Most Americans got their first glimpse of Massimo Bottura on the very first episode of Netflix’s eye-candy food series “Chef’s Table.” The voluble proprietor of Modena’s three Michelin-starred Osteria Francescana happened to grow up with the CEO of Gucci, Marco Bizzarri, who has enlisted Bottura to launch restaurants in selected locations of the boutiques — first in Florence, and now, in Beverly Hills.
Bottura has been in L.A. overseeing the opening of the second Gucci Osteria, an intimate jewel box cafe upstairs from the celebrated boutique. With a wide balcony overlooking Rodeo Drive, it’s a chic spot for watching the parade of Maseratis and shopper from a relaxed perch above the fray.
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Gucci Osteria is already off to a starry start, hosting an Oscars pre-party attended by the likes of Saorise Ronan and Gwyneth Paltrow. The upstairs aerie is likely to be in demand for cocktail parties and festive lunches alike.
Since it’s designed by the venerable Italian brand’s creative team, the 50-seat restaurant is full of touches of old-school European elegance. A star motif is tastefully sprinkled throughout, with a star-patterned marble mosiac floor and an antique wooden pulpit serving as the outdoor bar. Gucci’s signature glade print wallpaper accents the entry along with a star-festooned chandelier. Burgundy marble tables are dressed with red and ivory floral Herbarium-patterned china along with embossed leather placemats and linens and flatware with an air of vintage luxury.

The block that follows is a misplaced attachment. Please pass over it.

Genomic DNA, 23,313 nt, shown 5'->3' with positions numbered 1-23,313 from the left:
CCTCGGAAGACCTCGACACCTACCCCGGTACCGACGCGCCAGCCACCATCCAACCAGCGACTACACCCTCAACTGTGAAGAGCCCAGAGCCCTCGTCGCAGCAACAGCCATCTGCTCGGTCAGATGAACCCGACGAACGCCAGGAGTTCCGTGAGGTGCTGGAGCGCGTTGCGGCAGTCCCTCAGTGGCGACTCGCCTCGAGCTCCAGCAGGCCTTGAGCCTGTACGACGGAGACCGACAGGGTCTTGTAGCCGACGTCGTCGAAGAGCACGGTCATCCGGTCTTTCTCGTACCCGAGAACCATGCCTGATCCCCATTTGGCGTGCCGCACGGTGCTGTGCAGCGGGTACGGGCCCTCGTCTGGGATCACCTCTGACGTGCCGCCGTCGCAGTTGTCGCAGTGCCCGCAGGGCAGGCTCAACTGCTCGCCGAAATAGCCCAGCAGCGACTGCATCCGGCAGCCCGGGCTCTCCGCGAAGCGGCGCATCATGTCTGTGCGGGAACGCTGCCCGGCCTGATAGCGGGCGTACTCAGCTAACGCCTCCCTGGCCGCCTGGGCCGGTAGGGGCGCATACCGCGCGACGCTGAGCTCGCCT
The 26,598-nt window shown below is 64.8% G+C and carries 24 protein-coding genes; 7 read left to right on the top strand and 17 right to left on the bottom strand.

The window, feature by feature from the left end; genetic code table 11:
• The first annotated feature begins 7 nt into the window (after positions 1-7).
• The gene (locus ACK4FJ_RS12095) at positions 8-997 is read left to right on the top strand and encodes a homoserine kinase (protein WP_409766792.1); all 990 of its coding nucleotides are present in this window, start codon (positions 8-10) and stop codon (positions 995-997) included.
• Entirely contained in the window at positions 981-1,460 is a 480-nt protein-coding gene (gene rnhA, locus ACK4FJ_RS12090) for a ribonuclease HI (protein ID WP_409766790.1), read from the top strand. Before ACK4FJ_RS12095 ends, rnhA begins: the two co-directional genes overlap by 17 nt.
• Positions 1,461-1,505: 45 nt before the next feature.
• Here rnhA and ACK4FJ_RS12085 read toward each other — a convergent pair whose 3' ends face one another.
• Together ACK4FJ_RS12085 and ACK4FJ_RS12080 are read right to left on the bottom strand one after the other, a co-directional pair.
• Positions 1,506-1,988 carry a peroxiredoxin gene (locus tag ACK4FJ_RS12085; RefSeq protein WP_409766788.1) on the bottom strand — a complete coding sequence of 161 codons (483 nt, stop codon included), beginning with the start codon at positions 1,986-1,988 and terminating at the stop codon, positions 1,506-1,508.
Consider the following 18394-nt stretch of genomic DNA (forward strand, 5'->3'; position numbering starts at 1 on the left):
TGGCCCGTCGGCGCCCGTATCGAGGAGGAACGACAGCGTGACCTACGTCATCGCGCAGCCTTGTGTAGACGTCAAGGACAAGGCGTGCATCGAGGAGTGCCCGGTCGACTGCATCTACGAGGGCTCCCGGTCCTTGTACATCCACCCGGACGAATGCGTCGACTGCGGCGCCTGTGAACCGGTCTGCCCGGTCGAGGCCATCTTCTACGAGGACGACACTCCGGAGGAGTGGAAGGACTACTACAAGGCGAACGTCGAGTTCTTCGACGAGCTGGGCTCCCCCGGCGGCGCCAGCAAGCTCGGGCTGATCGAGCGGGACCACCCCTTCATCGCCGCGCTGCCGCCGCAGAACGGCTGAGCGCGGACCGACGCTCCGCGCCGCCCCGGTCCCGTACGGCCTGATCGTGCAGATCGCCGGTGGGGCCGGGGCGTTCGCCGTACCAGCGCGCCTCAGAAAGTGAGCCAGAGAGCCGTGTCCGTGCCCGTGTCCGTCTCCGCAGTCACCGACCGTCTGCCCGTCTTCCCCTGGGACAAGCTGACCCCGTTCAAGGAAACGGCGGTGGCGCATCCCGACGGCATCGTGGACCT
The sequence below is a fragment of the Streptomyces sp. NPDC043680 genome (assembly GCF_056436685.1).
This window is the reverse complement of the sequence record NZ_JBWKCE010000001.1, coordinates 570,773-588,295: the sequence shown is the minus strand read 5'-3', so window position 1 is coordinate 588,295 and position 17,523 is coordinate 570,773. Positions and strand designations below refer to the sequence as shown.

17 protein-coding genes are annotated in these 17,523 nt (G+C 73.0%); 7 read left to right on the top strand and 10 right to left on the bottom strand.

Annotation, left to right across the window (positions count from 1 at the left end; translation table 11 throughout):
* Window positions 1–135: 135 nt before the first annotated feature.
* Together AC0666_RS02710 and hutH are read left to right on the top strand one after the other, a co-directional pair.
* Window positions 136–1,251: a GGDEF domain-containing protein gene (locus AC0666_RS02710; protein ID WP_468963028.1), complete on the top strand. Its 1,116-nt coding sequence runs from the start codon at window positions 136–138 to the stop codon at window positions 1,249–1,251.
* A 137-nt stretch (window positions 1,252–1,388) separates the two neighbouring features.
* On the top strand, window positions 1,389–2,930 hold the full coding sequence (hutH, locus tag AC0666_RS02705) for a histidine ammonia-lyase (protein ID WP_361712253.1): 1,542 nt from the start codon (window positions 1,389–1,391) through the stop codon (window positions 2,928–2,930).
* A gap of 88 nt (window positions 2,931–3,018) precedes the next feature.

While Bottura’s Modena restaurant is a 12-course tasting menu extravaganza, the Gucci Osteria is more of a drop-in-for-lunch while you’re shopping affair. But the menu incorporates many of his whimsical touches that helped Osteria Francescana win best restaurant in the world awards several times, with help from chef de cuisine Mattia Agazzi and chef Karime López of the Florence outpost.
Vibrantly-hued risotto is styled to look like a pizza, with swaths of red tomato and green basil topped with stracciatella cheese and caper dust. Bottura’s famous tortellini is made with 36-month old Parmigiano-Reggiano brought from Modena, with a deeply-flavored sauce that he says requires no added cream to create “intense, perfect umami” flavor, he says.
The team has been inspired by local flavors, Bottura says, like the vivid citrus dessert that references a Venice Beach sunset. Another dessert continues the theme with a shower of chocolate stars, an homage to his chocolate-loving son Charlie.
“Every dish has a very important story,” Bottura promises.
Bottura is also cooking up another project in California, but don’t expect a high-end osteria. Instead, he’s bringing his Food for Soul concept to Reffetorio San Francisco, which will use products that would normally be wasted to feed unhoused people and others in need. Another reffetorio is planned to open in New York’s Harlem sometime this year.
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